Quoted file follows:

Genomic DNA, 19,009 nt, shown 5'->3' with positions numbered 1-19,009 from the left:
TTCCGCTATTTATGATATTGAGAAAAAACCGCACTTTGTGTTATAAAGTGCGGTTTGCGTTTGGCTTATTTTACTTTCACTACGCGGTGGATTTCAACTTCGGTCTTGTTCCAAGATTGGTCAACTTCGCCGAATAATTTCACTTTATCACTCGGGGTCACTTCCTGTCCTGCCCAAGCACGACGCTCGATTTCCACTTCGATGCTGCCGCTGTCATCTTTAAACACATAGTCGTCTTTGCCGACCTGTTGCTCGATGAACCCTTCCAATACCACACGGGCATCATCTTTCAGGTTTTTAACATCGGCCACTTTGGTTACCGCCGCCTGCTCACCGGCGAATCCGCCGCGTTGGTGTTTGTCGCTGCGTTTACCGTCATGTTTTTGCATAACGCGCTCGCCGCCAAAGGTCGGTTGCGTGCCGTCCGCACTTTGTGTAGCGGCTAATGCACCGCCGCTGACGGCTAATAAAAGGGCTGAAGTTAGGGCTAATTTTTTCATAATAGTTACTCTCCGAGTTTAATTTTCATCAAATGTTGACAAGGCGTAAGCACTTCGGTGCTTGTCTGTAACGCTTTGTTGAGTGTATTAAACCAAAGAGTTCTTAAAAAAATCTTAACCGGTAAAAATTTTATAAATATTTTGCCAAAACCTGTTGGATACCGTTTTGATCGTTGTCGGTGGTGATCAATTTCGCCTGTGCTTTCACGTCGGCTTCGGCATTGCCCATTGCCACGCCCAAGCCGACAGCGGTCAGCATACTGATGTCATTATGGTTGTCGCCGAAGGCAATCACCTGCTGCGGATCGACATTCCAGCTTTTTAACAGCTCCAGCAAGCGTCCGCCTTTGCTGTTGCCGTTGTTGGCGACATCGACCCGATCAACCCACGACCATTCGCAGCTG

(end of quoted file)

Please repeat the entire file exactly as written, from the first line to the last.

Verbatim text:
Genomic DNA, 19,009 nt, shown 5'->3' with positions numbered 1-19,009 from the left:
TTCCGCTATTTATGATATTGAGAAAAAACCGCACTTTGTGTTATAAAGTGCGGTTTGCGTTTGGCTTATTTTACTTTCACTACGCGGTGGATTTCAACTTCGGTCTTGTTCCAAGATTGGTCAACTTCGCCGAATAATTTCACTTTATCACTCGGGGTCACTTCCTGTCCTGCCCAAGCACGACGCTCGATTTCCACTTCGATGCTGCCGCTGTCATCTTTAAACACATAGTCGTCTTTGCCGACCTGTTGCTCGATGAACCCTTCCAATACCACACGGGCATCATCTTTCAGGTTTTTAACATCGGCCACTTTGGTTACCGCCGCCTGCTCACCGGCGAATCCGCCGCGTTGGTGTTTGTCGCTGCGTTTACCGTCATGTTTTTGCATAACGCGCTCGCCGCCAAAGGTCGGTTGCGTGCCGTCCGCACTTTGTGTAGCGGCTAATGCACCGCCGCTGACGGCTAATAAAAGGGCTGAAGTTAGGGCTAATTTTTTCATAATAGTTACTCTCCGAGTTTAATTTTCATCAAATGTTGACAAGGCGTAAGCACTTCGGTGCTTGTCTGTAACGCTTTGTTGAGTGTATTAAACCAAAGAGTTCTTAAAAAAATCTTAACCGGTAAAAATTTTATAAATATTTTGCCAAAACCTGTTGGATACCGTTTTGATCGTTGTCGGTGGTGATCAATTTCGCCTGTGCTTTCACGTCGGCTTCGGCATTGCCCATTGCCACGCCCAAGCCGACAGCGGTCAGCATACTGATGTCATTATGGTTGTCGCCGAAGGCAATCACCTGCTGCGGATCGACATTCCAGCTTTTTAACAGCTCCAGCAAGCGTCCGCCTTTGCTGTTGCCGTTGTTGGCGACATCGACCCGATCAACCCACGACCATTCGCAGCTG